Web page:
Assuming that messages are delivered and processed in order, these rules should ensure that exactly one client resource has a confirmed copy of the message
The same approach that has been described for one-to-one messages above can also be used by Multi-User Chat (XEP-0045)  (MUC) rooms. Rooms that want to participate MUST send the 'urn:xmpp:tmp:mine:0' feature in the room's disco info. The room MUST then perform the role of the server in the above descriptions, ensuring that unique ID's are assigned to all outbound groupchat messages that were addressed to the bare JID of the room. Ownership claims MUST be sent to the bare JID of the room, not the receiving user.
This capability might be used to distribute questions to multiple experts in a room, such that a single expert answers a question.
A server receives a message addressed to the bare JID of a user, from a different user than the one in the to address, containing a "whose" or "mine" element, it MUST NOT forward the message on to any clients. This case is always either an attack, a misconfiguration, or the result of bad code. If the user in the from address is already known to the user in the to address (for example, to user in the to address has a presence subscription to the user in the from address), the server MAY send back a helpful "bad-request" error.
However, if the user in the from address is not known to the user in the to address, or the server perfers not to send helpful errors, the server MUST treat the message as if it was addressed to an unknown user. Otherwise, sending a message with an invalid "whose" or "mine" could allow an attacker to probe for valid users at a site.
The value of the id attribute sent by servers MUST be valid output from the NODEPREP profile of stringprep.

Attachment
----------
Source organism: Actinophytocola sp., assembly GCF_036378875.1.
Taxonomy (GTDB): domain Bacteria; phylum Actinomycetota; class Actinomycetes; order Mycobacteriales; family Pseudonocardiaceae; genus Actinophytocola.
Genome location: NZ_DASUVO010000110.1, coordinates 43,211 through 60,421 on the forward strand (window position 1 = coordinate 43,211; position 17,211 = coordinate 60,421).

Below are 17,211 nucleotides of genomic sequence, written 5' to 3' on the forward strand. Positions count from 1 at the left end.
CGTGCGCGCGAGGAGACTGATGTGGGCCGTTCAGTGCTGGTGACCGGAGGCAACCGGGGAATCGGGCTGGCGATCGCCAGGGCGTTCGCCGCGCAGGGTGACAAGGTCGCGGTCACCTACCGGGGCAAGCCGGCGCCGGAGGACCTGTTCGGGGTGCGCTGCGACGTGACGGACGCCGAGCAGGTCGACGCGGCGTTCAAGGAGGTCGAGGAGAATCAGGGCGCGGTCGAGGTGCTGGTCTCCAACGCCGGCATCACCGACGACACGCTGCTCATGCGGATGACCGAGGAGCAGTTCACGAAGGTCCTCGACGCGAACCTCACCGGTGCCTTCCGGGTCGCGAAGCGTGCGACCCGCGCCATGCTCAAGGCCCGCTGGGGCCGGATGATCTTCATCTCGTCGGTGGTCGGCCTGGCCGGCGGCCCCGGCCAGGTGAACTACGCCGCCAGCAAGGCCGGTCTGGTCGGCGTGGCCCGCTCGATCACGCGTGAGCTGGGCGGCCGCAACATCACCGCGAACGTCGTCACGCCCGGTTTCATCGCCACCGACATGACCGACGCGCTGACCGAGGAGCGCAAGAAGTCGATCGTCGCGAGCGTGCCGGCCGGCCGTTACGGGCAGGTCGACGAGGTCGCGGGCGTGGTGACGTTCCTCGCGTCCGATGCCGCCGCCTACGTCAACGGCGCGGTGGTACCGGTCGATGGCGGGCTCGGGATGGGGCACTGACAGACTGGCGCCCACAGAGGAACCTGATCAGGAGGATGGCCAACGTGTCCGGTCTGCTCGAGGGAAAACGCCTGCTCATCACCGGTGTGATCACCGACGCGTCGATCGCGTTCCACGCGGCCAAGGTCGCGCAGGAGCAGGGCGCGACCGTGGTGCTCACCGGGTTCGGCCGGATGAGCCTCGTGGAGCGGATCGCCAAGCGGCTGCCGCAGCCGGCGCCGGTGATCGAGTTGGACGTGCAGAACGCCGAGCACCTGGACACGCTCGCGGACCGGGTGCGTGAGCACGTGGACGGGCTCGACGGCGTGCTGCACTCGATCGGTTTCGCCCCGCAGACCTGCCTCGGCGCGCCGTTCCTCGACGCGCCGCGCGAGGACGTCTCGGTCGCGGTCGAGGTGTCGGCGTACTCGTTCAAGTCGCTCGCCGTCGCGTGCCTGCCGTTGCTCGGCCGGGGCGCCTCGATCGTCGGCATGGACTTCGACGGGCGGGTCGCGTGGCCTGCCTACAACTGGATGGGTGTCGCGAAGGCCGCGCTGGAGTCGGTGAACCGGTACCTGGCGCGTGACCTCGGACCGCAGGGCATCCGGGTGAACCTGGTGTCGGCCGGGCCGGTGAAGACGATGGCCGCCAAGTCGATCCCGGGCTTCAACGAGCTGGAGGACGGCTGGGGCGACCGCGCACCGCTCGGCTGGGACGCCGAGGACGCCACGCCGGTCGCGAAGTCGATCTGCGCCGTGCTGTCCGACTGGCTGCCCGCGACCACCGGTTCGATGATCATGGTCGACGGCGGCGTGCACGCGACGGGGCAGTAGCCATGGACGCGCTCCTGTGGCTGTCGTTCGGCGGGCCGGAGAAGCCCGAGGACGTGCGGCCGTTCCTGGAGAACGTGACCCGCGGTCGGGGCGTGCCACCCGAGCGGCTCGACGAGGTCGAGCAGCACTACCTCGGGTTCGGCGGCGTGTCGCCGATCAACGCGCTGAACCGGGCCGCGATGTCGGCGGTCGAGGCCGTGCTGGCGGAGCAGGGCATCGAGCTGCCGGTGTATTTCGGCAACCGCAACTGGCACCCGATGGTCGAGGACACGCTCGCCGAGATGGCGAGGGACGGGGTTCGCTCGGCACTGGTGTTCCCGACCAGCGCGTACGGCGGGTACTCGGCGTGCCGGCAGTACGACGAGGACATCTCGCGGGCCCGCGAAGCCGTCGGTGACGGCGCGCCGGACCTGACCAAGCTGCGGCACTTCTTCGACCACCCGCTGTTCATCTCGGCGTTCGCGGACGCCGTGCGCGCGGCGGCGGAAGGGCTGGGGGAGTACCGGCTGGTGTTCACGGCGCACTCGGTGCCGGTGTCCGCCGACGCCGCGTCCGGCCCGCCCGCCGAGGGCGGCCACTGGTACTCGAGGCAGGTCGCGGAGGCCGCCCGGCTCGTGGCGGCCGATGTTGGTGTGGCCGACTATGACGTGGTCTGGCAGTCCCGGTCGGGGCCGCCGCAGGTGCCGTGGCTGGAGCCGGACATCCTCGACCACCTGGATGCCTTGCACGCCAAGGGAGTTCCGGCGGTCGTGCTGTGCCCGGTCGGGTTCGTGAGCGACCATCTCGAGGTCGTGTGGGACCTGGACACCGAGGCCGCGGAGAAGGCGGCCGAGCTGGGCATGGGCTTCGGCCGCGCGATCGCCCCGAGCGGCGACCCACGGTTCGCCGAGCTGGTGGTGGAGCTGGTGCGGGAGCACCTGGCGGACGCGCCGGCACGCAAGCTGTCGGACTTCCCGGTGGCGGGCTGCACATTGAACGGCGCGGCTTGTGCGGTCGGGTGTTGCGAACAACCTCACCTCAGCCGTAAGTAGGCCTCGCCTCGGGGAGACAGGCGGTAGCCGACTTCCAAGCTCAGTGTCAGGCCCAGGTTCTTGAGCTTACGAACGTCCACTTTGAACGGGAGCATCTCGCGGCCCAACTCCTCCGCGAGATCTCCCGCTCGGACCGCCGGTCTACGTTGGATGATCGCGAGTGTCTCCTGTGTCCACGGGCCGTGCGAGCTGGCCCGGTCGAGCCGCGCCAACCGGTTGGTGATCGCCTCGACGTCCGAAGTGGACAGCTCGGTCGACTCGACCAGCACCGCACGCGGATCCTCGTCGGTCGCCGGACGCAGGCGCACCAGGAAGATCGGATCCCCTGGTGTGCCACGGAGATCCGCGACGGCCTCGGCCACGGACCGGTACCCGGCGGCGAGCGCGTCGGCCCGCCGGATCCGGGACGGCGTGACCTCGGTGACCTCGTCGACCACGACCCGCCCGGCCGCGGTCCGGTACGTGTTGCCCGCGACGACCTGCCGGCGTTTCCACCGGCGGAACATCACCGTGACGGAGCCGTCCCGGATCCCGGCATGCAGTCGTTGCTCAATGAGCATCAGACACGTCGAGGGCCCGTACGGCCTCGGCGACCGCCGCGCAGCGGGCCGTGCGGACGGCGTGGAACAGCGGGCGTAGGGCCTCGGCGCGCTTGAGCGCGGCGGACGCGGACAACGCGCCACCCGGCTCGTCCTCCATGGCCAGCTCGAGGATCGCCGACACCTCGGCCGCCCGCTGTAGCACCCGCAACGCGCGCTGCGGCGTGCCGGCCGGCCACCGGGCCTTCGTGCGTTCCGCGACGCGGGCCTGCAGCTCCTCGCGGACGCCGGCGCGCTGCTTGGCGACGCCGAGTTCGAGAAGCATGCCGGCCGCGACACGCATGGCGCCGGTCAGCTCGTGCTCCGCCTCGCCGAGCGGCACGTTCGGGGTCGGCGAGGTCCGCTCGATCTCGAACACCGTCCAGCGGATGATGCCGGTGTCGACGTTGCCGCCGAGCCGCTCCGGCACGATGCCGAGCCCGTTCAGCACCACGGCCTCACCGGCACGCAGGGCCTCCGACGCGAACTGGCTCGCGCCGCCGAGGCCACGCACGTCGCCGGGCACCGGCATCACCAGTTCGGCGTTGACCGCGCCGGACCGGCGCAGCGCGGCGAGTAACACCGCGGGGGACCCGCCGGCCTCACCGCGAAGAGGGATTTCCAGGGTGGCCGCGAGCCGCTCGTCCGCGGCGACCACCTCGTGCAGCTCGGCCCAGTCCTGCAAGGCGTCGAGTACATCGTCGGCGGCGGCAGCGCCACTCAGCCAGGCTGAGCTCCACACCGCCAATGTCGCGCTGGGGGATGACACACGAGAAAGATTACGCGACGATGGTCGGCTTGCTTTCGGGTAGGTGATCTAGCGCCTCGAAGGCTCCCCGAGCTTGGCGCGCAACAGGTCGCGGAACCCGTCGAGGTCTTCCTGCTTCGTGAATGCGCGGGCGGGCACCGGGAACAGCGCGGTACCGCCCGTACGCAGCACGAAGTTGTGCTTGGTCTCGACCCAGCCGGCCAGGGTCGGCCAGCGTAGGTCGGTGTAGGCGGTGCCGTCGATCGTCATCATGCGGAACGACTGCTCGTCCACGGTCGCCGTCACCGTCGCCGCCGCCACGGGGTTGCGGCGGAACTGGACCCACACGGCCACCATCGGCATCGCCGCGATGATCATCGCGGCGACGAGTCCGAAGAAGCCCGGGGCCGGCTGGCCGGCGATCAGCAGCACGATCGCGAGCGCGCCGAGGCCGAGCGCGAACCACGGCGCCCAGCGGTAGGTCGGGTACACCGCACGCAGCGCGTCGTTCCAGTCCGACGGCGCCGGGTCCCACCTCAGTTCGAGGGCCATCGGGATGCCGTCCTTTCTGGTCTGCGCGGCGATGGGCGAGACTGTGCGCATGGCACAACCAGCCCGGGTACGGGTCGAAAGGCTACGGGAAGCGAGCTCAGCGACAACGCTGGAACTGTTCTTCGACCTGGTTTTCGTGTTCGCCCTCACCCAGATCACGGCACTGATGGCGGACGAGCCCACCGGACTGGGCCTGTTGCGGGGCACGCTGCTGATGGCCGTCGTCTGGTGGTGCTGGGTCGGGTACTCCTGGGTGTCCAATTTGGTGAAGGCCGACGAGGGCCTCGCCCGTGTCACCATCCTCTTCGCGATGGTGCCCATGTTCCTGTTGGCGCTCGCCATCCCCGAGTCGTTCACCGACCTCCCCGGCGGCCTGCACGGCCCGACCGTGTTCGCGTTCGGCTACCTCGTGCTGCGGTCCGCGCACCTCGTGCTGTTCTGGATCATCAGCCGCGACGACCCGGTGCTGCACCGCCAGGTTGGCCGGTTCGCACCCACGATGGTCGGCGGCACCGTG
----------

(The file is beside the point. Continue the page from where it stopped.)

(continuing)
The value of the id resource is completely opqaque; receiving clients MUST NOT use any apparent order or semantic in the value of the id to perform optimizations or business logic.
Clients MUST only compare the value of ID's for equality, never for order. ID's MUST be compared for equality octet-for-octet or codepoint-for-codepoint; a basic string comparison with no extra canonicalization.
A client MAY send multiple id elements in an accceptance. Clients that receive a notification with multiple IDs MUST process each ID individually, as if multiple claims had been sent.
To avoid race conditions and edge cases (including invisibility), if both the client and server support the Mine capability, the client SHOULD send ownership queries regardless of whether or not the client sees other resources for the same user online, or the capabilities of those other resources.
Clients that do not implement the Mine capability MAY be sent notifications by the server. The server MAY be optimized to avoid these notifications, however.
Some examples of events that might lead to a client sending an ownsership claim:
Some care should be given to the events that can cause ownsership claims, particularly in the MUC client implementations, such that users with different abilities all have a chance to claim ownership.
Clients MUST ignore acceptance notifications received from other users.
This document requires no interaction with the Internet Assigned Numbers Authority (IANA) .
This XEP proposes the new namespace 'urn:xmpp:tmp:mine:0'.